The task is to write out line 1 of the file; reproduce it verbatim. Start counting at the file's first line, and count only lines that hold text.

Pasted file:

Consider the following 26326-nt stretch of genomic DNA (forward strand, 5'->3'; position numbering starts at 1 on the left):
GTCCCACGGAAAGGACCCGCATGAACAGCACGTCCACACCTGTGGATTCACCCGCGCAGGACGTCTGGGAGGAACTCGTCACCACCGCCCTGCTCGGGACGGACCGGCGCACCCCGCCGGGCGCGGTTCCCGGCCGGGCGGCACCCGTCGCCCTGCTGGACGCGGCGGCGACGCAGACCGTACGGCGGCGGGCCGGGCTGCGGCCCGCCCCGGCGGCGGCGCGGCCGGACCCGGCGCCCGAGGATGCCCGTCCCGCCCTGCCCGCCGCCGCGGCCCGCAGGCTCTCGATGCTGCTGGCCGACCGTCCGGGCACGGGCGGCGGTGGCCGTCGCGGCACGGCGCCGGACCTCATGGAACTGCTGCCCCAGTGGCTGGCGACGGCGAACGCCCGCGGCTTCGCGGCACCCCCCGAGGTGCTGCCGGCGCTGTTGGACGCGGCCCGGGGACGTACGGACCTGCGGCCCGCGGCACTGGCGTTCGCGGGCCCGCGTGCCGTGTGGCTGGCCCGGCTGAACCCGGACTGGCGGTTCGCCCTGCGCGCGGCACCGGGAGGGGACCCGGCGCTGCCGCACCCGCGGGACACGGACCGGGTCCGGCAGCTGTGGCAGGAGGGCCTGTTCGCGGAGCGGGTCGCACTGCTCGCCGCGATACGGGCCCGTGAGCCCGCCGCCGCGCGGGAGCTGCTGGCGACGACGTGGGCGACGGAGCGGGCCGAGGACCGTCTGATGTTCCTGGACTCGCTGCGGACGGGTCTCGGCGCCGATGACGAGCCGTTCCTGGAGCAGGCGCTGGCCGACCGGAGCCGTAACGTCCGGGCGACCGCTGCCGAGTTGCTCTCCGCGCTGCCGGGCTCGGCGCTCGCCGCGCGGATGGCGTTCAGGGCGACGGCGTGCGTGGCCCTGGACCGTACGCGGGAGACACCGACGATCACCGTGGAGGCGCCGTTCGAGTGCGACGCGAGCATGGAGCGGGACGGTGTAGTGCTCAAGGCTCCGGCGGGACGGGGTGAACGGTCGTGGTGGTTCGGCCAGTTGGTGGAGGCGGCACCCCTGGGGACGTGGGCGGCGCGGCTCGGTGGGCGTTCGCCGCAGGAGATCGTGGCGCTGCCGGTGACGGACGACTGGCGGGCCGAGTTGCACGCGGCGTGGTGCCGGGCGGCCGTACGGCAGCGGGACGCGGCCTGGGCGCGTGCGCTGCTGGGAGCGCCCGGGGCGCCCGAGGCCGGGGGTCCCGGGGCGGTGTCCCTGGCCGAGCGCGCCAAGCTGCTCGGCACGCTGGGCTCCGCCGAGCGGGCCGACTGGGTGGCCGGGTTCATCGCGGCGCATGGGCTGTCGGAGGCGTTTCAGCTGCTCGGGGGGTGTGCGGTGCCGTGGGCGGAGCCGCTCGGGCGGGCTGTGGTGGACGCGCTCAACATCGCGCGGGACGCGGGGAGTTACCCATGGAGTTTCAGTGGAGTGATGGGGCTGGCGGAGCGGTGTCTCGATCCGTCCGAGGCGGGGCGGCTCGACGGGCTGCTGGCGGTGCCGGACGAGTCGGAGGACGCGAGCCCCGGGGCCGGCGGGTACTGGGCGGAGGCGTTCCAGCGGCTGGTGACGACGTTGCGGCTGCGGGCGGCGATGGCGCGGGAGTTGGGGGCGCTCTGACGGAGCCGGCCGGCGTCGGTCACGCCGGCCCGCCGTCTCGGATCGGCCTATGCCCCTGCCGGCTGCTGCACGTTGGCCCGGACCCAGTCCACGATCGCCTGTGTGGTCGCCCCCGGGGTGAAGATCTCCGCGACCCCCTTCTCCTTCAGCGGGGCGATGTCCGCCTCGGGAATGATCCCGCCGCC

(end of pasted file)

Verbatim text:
Consider the following 26326-nt stretch of genomic DNA (forward strand, 5'->3'; position numbering starts at 1 on the left):